Years later, I’d get to visit wealthy people’s homes, especially those of our well-to-do relatives. It only reinforced my self-imposed shame.
Of course, I know better now than to judge people by what they have, or to overestimate the rich and underestimate the poor.
Around this age, an older boy, a friend from the neighborhood, went to my place one day to play house. Among the hazy things I can still remember is that he asked me to pull my shorts down and told me to enter him by the rear. I felt hesitant to do it, finding it too absurd to even contemplate.
This must have led me to mistake male nudity for male intimacy.
In the same house, an older (teenage) cousin one day came out of the bath fully naked and walked around the room where I was playing, and paraded his erect penis in my full view. I was too shocked to know what the engorged object was that I denied to myself I saw anything.
Today, I feel some fear and revulsion at the thought of a man with his penis erect. I would also learn to reject that part of me which I have realized to be an essential part of who I am as a male.
Maybe the incident was my cousin’s way of telling me, "Hey, I am a man, like you will be someday." Maybe he didn’t mean any harm, for if he knew how damaging it could be, I doubt if he’d even do it. One could say I am rationalizing evil now, but no. I have already wept over this one.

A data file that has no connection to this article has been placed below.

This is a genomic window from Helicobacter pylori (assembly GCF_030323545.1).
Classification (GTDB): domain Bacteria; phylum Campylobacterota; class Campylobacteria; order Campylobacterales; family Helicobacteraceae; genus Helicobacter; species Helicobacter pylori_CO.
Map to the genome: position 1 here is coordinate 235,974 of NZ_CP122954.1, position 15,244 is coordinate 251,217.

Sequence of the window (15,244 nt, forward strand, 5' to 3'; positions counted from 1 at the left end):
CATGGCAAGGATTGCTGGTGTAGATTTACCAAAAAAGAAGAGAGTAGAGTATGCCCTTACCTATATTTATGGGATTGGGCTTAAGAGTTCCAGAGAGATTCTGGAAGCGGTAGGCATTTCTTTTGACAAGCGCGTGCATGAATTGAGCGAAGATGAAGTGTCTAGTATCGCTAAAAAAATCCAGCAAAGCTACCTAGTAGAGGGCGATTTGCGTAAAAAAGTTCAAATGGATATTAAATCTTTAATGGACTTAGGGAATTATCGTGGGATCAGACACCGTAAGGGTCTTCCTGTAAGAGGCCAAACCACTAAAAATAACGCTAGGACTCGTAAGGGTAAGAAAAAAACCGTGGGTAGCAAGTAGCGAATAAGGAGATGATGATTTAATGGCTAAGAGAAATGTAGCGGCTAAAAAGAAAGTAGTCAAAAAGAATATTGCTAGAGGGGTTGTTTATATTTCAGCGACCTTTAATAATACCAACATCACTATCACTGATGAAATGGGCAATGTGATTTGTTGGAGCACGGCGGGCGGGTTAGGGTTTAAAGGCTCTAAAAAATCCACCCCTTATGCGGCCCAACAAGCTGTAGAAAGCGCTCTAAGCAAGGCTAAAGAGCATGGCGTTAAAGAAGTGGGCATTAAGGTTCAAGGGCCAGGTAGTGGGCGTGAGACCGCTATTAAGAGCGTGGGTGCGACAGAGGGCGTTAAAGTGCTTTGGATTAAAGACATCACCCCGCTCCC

On another day in perhaps another year, a group of elder cousins discovered a secret pornographic magazine that our uncle, who worked as a seaman abroad, had apparently brought home and stashed somewhere. I saw about three of them inspecting it in detail, wide-eyed and whispering, their hands restraining their open mouths. Nothing prepared me for what I saw: a line-up of naked men standing up as though waiting for their turn to service a totally naked woman who was crouching on the ground waiting for them. I had no idea what it all was.
Years later, I realized that I was exposed to the first instance of pornography I had ever seen. My cousins unknowingly violated my innocence, for allowing me to see what I shouldn’t. Decades later, I’d develop a fascination for pornography, which further evolved into an addiction. It was confined, however, to naked young men or fratmen playing pranks on each other in a natural (as opposed to staged) setting. (For some reason, materials originally meant to be pornographic turned me off.)
My cousins were apparently at fault for not sparing my innocence. I could do all the blaming I could possibly want. But I figured that wouldn’t change anything. It was I and my own response that had to change.
Also around this age, I was hit by a man on a bicycle in the middle of the street in front of our house where I was playing. It was a head-on collision. Needless to say, it was a shock. My father, to be fair, ran out of the house seething with angry words, his face frozen in fear for me and in anger at the perpetrator.
I think now that that was an exhibition of fatherly love that escaped me the first time. He rescued me from physical danger. Having sustained no serious injury, I came off unscathed, though it was yet another close brush.
Later, I discovered that I have another issue with nudity today because of something that happened around this age. Maybe it came from my natural sense of dignity being violated.